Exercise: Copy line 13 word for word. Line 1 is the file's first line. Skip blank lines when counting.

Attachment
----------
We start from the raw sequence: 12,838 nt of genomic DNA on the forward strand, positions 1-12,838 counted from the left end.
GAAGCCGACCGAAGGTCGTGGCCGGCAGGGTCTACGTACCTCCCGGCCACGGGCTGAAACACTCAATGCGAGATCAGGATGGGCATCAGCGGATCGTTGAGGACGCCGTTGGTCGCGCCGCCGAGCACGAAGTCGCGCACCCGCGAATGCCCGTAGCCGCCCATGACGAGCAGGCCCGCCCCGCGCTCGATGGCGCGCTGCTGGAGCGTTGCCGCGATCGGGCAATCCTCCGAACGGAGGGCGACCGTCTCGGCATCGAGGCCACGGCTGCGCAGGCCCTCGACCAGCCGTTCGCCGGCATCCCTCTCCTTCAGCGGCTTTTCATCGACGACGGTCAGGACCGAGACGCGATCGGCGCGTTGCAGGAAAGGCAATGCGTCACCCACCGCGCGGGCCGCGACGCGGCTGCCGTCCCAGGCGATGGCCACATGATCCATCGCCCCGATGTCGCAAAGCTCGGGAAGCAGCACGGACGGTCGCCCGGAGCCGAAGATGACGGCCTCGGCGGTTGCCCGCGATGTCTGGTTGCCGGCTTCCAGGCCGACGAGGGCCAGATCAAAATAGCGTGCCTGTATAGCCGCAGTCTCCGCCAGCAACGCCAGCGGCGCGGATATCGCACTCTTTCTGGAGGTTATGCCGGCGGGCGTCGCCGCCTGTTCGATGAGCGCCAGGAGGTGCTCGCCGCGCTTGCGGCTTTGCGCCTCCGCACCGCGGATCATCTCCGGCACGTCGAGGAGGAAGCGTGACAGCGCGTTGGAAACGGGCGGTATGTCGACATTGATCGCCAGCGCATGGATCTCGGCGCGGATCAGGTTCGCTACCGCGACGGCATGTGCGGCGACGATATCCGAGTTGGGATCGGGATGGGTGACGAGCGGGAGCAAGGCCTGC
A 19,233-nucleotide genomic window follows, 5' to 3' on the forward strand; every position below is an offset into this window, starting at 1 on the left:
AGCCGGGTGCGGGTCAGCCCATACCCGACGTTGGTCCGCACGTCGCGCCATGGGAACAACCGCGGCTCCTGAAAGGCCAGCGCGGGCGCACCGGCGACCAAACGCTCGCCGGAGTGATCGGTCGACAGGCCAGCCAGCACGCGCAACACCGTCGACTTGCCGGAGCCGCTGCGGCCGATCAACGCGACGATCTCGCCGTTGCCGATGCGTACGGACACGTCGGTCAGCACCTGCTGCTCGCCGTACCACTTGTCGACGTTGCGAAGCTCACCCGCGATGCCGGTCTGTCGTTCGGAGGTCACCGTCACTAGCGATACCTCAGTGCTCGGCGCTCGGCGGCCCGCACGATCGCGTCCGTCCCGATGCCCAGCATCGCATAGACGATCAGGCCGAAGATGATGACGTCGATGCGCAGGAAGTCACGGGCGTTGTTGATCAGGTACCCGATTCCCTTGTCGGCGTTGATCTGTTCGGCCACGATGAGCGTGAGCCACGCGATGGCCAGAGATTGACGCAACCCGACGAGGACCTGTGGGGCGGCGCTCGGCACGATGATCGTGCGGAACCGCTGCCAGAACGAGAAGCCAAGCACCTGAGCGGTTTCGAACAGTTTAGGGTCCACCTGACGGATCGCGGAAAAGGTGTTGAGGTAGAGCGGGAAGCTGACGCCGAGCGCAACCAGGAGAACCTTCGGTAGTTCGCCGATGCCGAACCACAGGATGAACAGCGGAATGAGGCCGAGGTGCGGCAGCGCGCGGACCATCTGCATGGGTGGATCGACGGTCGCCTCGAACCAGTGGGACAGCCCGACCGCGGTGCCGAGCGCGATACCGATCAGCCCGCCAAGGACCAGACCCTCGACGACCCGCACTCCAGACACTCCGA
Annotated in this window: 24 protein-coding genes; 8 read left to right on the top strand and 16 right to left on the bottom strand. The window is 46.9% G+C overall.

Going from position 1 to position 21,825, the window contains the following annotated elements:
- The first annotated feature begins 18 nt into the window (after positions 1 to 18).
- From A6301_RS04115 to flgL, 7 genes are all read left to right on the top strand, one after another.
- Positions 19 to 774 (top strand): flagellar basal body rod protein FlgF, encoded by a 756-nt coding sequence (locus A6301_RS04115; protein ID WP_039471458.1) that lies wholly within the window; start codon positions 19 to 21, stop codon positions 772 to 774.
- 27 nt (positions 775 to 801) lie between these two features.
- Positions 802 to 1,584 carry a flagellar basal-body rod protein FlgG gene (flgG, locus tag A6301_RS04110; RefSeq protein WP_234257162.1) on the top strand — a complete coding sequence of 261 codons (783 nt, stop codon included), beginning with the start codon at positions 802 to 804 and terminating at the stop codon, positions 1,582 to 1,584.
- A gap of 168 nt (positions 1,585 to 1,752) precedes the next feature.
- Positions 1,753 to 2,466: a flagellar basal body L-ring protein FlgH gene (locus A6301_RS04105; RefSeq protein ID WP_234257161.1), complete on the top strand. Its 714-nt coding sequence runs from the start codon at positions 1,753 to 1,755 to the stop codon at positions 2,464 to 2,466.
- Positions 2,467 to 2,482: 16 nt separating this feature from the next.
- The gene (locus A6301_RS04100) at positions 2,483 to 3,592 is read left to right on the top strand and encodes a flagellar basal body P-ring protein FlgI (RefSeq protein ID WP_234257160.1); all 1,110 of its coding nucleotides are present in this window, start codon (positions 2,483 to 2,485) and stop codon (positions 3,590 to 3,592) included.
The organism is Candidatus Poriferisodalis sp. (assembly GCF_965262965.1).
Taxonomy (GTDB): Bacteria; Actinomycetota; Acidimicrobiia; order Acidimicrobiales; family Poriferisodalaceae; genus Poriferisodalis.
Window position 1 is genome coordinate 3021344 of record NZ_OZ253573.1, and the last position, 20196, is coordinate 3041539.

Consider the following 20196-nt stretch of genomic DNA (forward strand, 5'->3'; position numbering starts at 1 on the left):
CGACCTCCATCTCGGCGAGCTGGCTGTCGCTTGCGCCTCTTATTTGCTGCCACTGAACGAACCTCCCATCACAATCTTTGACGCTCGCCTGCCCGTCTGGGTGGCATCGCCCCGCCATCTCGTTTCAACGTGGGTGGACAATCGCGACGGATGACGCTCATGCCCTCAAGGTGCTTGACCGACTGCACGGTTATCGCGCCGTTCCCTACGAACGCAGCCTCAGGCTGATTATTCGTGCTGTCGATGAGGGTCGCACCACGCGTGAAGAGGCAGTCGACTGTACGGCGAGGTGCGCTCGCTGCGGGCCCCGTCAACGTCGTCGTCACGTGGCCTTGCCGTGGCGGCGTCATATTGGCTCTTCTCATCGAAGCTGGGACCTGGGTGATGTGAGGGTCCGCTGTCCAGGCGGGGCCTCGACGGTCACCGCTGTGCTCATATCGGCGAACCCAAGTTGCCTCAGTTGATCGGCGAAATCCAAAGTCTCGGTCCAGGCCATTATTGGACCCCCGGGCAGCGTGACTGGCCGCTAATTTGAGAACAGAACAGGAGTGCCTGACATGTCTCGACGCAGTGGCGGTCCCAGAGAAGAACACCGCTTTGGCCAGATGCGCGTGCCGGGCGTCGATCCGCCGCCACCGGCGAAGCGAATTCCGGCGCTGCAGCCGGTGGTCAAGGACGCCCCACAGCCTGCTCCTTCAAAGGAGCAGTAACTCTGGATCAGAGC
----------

- Positions 1,753 to 2,466: a flagellar basal body L-ring protein FlgH gene (locus A6301_RS04105; RefSeq protein ID WP_234257161.1), complete on the top strand. Its 714-nt coding sequence runs from the start codon at positions 1,753 to 1,755 to the stop codon at positions 2,464 to 2,466.